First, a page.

Is the economy really that bad? Sure, everyone knows oil is tearing a hole in our wallets, banks are struggling to tread water, the auto industry is in shambles, and don't even get me started on housing. But, really, where's the line between an economic downturn and an economic calamity? This week provided us with some answers.

Here's the latest from the economic front.

More job woes
National unemployment is now at its highest mark in four years, coming in at 5.7% in July after shedding a net 51,000 jobs for the month. Starbucks (NASDAQ:SBUX) and GM (NYSE:GM) both announced job cuts this week, while Morgan Stanley (NYSE:MS), of all companies, announced that it was actually on a hiring spree.

Beyond all the chatter about unemployment, The New York Times cited the surge in underemployment, or workers who are working part time against their will. The number of workers who are underemployed now stands at around 5.3 million -- up more than 1 million from last year. I'm still gunning for three-day weekends for everybody.

When Greenspan speaks, you should listen
Some have accused former Fed chief Alan Greenspan of playing a role in the mess we're now in, but you should still be willing to lend the guy an ear. On Thursday, Greenspan sounded a bit critical of his successor, Ben Bernanke, when noting that the bailout package granted to Bear Stearns should have rested on the Treasury Department, not the Federal Reserve.

Greenspan joined a chorus of Fools concerned that such proposals could do a number on inflationary pressures, saying:

[The Federal Reserve] balance sheet is the creator of the monetary base and if you allow major fluctuations in that base as a result of other-than-monetary-policy reasons, I think you're taking undue risks with the notion of the stability of the financial system and very specifically the Fed's control of inflation.

Don't worry, Ben. Some of us still have your back.

The next great bond boom?
Treasury Secretary Hank Paulson is pushing a new plan to encourage banks to fund mortgages. Already huge in Europe, "covered bonds" are similar to mortgage-backed securities, except the loans backing the debt stay on the books of the bank that funds them. JPMorgan Chase (NYSE:JPM), Bank of America (NYSE:BAC), Wells Fargo (NYSE:WFC), and Citigroup (NYSE:C) have all agreed to start issuing these securities.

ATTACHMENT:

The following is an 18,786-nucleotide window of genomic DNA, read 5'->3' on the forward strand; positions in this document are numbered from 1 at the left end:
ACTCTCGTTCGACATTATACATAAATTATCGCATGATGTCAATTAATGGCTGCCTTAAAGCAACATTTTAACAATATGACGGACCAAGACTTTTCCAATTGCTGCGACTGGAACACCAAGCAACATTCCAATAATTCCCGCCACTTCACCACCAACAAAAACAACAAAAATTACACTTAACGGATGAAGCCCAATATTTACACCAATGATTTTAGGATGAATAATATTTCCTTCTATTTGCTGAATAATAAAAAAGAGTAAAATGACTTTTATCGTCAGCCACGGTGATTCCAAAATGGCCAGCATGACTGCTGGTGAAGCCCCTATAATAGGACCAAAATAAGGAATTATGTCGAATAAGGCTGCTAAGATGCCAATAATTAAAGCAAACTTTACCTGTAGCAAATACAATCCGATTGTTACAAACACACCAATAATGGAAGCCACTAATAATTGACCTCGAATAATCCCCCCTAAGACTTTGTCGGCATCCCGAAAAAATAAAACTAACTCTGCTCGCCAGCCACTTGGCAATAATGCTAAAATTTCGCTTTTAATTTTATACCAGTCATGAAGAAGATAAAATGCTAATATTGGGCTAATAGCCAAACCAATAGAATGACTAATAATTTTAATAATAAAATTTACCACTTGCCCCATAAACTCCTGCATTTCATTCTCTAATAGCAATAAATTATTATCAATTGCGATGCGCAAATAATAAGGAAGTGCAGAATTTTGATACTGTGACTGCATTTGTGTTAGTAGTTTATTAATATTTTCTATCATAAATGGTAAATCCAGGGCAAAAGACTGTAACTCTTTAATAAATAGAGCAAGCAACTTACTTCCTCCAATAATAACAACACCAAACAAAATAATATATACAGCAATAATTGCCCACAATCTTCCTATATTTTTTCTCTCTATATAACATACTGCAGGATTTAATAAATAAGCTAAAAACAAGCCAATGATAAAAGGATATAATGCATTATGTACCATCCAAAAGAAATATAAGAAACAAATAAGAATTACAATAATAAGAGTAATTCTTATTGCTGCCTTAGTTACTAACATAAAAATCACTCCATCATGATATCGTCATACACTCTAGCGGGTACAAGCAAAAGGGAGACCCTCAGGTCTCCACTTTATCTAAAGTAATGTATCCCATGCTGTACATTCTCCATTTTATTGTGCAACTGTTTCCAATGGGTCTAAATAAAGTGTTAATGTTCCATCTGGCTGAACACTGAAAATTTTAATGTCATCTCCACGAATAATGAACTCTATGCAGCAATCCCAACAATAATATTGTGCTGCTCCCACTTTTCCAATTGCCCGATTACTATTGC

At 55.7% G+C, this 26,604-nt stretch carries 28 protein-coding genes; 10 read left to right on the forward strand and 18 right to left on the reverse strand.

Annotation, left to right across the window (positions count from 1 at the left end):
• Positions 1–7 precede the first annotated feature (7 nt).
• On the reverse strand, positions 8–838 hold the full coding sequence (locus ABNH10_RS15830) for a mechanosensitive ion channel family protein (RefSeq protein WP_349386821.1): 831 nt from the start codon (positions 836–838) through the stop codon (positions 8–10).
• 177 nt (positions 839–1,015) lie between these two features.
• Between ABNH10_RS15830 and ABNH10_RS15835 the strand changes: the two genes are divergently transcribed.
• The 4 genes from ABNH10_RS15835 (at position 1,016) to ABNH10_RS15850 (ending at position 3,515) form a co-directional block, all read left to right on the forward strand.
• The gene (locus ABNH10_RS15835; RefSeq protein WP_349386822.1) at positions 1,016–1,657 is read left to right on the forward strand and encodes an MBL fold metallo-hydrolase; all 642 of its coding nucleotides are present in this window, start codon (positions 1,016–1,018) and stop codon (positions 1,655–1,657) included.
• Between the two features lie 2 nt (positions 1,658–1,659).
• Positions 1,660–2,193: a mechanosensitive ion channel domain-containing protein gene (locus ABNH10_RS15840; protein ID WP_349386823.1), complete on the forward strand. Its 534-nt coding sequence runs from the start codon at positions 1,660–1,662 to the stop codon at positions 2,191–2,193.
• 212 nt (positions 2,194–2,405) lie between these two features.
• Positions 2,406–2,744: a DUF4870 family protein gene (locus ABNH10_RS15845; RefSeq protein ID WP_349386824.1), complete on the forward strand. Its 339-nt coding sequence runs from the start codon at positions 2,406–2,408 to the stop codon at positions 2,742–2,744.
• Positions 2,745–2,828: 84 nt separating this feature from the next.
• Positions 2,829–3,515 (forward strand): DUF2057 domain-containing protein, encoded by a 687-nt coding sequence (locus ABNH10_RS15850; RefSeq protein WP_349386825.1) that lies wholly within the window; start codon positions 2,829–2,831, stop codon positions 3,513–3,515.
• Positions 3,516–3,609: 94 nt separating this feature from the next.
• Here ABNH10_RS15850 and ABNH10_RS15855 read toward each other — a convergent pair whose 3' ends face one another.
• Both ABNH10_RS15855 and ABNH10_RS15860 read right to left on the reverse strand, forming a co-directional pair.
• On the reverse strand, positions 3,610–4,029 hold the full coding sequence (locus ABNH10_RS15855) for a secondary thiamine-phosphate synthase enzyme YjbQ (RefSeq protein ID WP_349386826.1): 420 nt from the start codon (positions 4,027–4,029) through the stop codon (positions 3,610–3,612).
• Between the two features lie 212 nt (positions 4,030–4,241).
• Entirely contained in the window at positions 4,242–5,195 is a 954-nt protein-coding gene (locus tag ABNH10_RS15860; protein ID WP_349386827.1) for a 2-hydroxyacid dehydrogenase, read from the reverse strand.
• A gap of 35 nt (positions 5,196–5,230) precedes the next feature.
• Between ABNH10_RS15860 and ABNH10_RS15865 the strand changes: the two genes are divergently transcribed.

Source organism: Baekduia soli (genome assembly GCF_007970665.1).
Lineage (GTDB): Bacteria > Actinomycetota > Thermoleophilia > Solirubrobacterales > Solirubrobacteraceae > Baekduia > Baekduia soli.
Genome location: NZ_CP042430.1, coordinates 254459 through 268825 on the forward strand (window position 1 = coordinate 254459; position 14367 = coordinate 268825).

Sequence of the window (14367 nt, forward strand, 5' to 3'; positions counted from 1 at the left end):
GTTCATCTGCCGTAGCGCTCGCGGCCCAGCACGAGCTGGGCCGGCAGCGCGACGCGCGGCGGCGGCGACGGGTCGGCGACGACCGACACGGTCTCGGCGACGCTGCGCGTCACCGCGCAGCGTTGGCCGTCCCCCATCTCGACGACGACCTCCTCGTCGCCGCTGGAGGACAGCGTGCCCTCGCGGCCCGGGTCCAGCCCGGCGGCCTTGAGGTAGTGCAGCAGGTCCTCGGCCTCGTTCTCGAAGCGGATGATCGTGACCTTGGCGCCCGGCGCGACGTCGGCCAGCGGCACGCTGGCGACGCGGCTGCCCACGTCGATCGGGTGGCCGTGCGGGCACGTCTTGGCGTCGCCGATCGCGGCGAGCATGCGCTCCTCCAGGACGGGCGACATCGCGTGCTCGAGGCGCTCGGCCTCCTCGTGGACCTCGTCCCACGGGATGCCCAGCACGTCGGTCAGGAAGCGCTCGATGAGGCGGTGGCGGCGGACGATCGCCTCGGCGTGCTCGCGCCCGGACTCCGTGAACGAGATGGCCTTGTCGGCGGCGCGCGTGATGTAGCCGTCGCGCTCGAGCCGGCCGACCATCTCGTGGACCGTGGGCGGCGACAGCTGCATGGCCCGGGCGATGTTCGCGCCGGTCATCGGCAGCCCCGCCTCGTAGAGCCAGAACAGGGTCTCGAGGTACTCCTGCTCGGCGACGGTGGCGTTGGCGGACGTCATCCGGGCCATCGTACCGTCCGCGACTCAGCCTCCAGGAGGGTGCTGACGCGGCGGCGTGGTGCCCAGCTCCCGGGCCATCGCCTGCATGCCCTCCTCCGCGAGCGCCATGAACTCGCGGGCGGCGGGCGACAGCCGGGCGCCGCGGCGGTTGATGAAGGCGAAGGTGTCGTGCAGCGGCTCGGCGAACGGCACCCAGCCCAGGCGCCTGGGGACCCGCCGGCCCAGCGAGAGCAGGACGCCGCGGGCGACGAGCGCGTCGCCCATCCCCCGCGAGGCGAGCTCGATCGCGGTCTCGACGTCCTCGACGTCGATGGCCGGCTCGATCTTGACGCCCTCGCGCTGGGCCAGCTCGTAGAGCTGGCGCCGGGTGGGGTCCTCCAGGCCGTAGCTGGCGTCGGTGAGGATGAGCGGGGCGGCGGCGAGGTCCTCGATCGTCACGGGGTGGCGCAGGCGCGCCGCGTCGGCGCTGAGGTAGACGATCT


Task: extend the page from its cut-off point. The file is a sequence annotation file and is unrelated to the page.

What will the new bonds mean for the mortgage market? First, they align the banks' interests with the quality of the mortgage, rather than the shell game of pawning the risk off to investors through mortgage-backed securities. Second, the new structure in and of itself assures much stricter lending practices, meaning would-be home buyers with weak credit, low down payments, and sketchy job histories should have a tougher time getting a loan. (Isn't this the way it should have been all along?)

Still hangin' in there
Despite the myriad problems hovering over the economy, GDP managed to eke out 1.9% in annualized growth in the second quarter, adjusted for inflation and whatever other contortions the calculation goes through. Part of the growth was juiced by the stimulus package, but that one-time boost isn't likely to bring sustained growth. Meanwhile, 2007 fourth-quarter growth was revised downward to show a contraction of 0.2%, rather than the 0.6% growth originally reported. Easy come, easy go.

Quick economic numbers:

  • Gas prices fell $0.12 per gallon this week, sitting now at $3.91 per gallon.
  • Nationwide foreclosure filings surged in the second quarter as 740,000 properties, or one out of every 171 households, fell into some stage of foreclosure.
  • Las Vegas and Miami take the cake for the worst housing markets tracked by the S&P/Case-Shiller Index, with average home prices down 28.4% and 28.3%, respectively, from last year in May.
  • Banks borrowed an average of $17.45 billion per day from the Federal Reserves last week, a new record.

That's the latest for this week!

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Fool contributor Morgan Housel doesn't own shares in any of the companies mentioned in this article. He appreciates your questions, comments, and complaints. The Fool's disclosure policy swims with dolphins.